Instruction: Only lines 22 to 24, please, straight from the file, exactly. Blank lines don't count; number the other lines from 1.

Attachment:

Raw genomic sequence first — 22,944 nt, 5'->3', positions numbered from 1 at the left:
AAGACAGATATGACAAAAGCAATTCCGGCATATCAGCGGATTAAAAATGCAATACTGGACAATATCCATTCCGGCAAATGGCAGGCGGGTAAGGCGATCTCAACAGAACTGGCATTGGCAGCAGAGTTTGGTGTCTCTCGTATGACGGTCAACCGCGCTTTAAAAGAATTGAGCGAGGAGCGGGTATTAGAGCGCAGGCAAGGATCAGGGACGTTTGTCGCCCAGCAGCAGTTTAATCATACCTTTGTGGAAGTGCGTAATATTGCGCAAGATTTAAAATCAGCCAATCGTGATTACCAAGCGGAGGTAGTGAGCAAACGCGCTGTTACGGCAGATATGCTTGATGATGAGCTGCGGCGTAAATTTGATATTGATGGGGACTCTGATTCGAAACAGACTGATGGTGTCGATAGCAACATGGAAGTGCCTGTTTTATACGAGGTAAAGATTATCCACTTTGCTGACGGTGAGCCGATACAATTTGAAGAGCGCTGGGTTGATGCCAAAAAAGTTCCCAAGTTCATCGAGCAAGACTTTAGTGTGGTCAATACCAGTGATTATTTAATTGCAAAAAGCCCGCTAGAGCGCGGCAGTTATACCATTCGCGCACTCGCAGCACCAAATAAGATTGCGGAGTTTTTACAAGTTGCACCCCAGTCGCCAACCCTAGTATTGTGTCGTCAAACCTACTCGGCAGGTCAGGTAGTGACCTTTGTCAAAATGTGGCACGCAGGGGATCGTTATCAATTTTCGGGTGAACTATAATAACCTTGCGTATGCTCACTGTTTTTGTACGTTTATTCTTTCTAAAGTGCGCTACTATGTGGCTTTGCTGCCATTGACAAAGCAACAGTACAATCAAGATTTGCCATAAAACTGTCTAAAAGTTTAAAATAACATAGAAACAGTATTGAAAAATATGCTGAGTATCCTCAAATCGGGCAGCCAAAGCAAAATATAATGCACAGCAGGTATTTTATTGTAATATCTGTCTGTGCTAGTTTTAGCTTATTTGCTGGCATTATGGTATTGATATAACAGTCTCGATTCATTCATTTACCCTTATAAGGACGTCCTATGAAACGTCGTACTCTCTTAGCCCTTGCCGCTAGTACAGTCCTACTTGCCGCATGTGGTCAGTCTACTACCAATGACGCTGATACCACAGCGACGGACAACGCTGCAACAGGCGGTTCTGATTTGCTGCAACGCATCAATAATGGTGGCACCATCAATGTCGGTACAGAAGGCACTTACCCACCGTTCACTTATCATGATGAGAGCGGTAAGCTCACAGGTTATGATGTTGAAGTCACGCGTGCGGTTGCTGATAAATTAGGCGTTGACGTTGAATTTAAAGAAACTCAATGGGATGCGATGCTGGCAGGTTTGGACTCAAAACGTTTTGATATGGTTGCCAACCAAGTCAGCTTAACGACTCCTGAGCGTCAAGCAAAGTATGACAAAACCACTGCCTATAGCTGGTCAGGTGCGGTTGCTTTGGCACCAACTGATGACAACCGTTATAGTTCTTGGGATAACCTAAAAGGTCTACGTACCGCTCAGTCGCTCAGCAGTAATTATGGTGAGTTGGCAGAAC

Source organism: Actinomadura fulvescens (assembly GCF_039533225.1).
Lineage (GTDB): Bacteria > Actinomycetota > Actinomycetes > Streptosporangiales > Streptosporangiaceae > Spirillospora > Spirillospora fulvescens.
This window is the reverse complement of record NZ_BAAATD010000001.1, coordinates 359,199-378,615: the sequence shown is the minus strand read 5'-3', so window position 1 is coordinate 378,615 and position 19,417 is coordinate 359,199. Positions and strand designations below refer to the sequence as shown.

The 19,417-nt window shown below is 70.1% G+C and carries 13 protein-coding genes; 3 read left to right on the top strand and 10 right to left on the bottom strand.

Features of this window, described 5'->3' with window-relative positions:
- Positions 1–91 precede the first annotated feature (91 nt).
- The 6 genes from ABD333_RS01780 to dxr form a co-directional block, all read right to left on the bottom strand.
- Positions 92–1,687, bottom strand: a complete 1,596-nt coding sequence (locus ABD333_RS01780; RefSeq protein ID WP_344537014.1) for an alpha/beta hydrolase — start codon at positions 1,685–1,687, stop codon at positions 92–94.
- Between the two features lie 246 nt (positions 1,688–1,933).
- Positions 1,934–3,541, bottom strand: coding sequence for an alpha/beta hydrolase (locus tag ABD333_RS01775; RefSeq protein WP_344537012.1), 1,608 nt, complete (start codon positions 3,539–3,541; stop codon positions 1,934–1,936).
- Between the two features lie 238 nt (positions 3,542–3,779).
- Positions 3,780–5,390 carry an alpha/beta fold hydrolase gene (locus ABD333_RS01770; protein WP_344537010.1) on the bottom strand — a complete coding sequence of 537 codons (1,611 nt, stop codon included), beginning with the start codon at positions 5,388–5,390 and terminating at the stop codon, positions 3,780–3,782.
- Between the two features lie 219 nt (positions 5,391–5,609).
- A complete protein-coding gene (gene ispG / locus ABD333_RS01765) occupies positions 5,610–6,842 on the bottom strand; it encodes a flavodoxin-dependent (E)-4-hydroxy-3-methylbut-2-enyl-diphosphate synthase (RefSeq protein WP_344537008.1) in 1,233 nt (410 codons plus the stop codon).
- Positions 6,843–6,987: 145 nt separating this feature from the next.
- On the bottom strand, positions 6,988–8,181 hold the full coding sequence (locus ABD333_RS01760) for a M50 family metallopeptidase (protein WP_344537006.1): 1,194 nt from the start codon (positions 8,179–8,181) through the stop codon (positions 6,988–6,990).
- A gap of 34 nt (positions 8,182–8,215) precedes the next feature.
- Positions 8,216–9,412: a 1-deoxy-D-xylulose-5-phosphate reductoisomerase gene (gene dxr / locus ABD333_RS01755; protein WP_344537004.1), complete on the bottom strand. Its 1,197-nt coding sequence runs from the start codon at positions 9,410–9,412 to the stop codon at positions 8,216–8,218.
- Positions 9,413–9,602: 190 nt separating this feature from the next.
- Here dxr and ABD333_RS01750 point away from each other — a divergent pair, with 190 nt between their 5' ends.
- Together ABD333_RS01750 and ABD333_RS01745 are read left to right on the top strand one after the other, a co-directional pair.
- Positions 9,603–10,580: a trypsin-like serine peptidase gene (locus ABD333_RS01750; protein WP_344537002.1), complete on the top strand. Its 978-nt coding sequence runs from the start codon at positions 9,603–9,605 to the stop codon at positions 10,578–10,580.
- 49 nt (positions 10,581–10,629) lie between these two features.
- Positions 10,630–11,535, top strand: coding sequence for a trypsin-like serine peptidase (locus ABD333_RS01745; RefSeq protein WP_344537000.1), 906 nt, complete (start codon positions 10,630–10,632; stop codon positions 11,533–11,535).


- Here dxr and ABD333_RS01750 point away from each other — a divergent pair, with 190 nt between their 5' ends.
- Together ABD333_RS01750 and ABD333_RS01745 are read left to right on the top strand one after the other, a co-directional pair.
- Positions 9,603–10,580: a trypsin-like serine peptidase gene (locus ABD333_RS01750; protein WP_344537002.1), complete on the top strand. Its 978-nt coding sequence runs from the start codon at positions 9,603–9,605 to the stop codon at positions 10,578–10,580.